News in Numbers


According to McKinsey's '2021 Global Energy Perspective' report, power consumption is set to more than double by 2050 as energy demand electrifies.


The report also predicts that low-cost renewables will dominate the power market by 2030 as they become cheaper than existing fossil plants.


Among McKinsey's findings is that almost half of global capacity will be in solar and wind by 2035, with renewables set to steadily dominate as they become cheaper than fossil fuels.


 This is held up by the report showing that coal demand has peaked already, with peaks in demand for oil and gas not far behind – falling in 2029 and 2037, respectively.


More damningly, McKinsey's research shows that annual emissions would need to be around 50% lower in 2030 than current trends predict to limit the global temperature increase to 1.5ºC.

Project updates

Sustainable energy company Avangrid has received permits for the construction of its $950m New England Clean Energy Connect transmission project.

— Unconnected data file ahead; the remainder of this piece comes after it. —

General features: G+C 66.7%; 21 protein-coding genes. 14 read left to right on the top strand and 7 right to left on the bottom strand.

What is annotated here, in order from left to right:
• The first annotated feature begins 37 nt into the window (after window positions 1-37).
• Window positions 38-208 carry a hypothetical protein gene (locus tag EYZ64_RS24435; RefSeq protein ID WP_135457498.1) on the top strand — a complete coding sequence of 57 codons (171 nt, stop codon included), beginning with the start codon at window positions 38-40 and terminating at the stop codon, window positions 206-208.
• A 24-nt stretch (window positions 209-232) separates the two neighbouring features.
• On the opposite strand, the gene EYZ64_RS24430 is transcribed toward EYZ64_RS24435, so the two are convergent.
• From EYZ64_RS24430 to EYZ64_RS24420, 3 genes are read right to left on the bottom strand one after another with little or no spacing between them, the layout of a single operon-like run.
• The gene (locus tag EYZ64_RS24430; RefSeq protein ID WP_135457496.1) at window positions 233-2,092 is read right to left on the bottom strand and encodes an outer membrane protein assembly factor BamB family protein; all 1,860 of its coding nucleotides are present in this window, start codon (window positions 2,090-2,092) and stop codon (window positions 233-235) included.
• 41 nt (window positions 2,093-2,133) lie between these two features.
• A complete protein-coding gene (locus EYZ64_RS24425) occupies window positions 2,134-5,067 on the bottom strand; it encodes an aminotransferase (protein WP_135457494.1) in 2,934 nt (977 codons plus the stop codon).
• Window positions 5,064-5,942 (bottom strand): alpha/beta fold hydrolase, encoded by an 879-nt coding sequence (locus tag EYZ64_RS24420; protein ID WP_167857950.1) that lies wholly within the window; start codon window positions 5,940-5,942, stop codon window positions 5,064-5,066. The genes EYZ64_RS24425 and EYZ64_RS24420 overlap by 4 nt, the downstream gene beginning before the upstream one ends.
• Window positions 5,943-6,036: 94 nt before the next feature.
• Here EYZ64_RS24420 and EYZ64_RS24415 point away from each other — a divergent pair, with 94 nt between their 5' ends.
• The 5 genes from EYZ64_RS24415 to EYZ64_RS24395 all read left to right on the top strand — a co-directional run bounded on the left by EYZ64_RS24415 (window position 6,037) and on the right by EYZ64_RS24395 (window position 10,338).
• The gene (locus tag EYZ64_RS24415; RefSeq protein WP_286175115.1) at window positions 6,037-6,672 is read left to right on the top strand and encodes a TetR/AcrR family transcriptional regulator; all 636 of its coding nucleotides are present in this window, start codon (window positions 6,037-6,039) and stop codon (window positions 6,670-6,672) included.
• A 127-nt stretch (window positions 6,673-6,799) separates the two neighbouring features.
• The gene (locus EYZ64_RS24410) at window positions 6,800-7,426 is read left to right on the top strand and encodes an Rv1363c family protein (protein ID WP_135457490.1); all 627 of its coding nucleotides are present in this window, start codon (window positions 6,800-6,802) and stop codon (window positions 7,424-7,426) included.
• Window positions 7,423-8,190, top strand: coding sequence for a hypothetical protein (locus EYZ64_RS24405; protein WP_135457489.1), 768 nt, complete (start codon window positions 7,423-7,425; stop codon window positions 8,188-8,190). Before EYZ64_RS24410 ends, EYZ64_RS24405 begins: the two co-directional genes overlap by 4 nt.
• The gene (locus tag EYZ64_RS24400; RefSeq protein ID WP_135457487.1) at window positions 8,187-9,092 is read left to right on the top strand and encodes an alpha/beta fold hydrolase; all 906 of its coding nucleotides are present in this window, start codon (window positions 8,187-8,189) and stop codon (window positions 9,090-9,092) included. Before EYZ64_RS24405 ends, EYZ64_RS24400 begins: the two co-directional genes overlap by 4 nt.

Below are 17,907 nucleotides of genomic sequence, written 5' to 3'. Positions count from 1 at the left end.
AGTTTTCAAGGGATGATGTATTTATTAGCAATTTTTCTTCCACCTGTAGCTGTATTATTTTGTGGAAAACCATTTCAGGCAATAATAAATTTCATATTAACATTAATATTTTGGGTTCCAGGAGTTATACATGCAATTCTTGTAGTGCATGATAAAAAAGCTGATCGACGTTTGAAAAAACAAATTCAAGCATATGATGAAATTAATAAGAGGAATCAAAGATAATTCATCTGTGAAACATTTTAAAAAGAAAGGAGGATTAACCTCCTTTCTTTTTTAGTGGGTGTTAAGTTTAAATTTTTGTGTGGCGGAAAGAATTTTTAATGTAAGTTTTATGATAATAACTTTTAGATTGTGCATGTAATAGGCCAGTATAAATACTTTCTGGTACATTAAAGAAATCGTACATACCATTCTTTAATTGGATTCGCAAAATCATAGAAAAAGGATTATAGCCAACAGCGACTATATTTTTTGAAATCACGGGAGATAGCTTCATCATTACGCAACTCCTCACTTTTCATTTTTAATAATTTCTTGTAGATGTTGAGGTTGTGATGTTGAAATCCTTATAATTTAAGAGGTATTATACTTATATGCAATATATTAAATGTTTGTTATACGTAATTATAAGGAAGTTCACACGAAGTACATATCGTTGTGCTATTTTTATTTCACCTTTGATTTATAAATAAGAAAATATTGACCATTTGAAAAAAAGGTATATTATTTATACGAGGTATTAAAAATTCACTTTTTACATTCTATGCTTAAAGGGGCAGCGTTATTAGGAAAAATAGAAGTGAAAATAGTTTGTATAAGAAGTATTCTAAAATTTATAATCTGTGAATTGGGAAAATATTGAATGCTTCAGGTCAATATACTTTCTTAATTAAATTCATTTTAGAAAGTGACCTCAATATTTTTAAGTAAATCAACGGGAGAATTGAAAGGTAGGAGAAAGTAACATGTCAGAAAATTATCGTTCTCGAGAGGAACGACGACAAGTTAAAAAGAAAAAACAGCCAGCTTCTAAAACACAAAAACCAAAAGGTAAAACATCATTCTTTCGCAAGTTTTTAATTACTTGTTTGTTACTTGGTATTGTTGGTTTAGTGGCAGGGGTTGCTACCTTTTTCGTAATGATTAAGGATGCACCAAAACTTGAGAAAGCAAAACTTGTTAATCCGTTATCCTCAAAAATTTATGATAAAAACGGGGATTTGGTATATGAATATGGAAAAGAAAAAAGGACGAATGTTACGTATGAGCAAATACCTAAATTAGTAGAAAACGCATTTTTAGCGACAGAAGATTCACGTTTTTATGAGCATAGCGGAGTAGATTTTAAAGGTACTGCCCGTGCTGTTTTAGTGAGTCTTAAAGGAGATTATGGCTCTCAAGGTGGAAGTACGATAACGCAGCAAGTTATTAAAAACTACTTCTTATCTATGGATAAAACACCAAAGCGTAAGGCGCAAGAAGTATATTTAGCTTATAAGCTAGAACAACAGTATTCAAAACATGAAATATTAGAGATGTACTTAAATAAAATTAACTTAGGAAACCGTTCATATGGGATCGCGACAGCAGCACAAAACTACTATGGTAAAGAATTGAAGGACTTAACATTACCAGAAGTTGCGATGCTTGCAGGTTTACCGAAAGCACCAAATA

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Wind turbine maker Siemens Gamesa has secured a 117MW order from Hanbaram Wind Power in Vietnam. The company will work in partnership with the engineering procurement and construction contractor SEPEC-China Energy.

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Spanish energy company Repsol and Grupo Ibereólica Renovables have announced the shipment of nacelles for the Cabo Leones III wind farm in Chile.

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GE Renewable Energy has finalised supply and service contracts for the 1.1GW Ocean Wind offshore project in New Jersey, US. 

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Norwegian power giant Equinor and partner BP have won two offshore wind tenders in the US, with a total capacity of 2.49GW.

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Further reading

Hinkley Point C nuclear power station cost rises by £500m

EDF has again raised the expected cost of Hinkley Point C, the nuclear power station under construction in south-west England, warning that delays arising from the pandemic will add roughly £500m and push back the station’s estimated start-up date to 2026.

The company had previously estimated in 2019 that the project would cost a maximum of £22.5bn; that has now been raised to a maximum of £23bn. EDF's cost estimates are based on 2015 prices, in order to maintain consistency, so inflation could lead to the actual final bill being even higher. 

Read more: Financial Times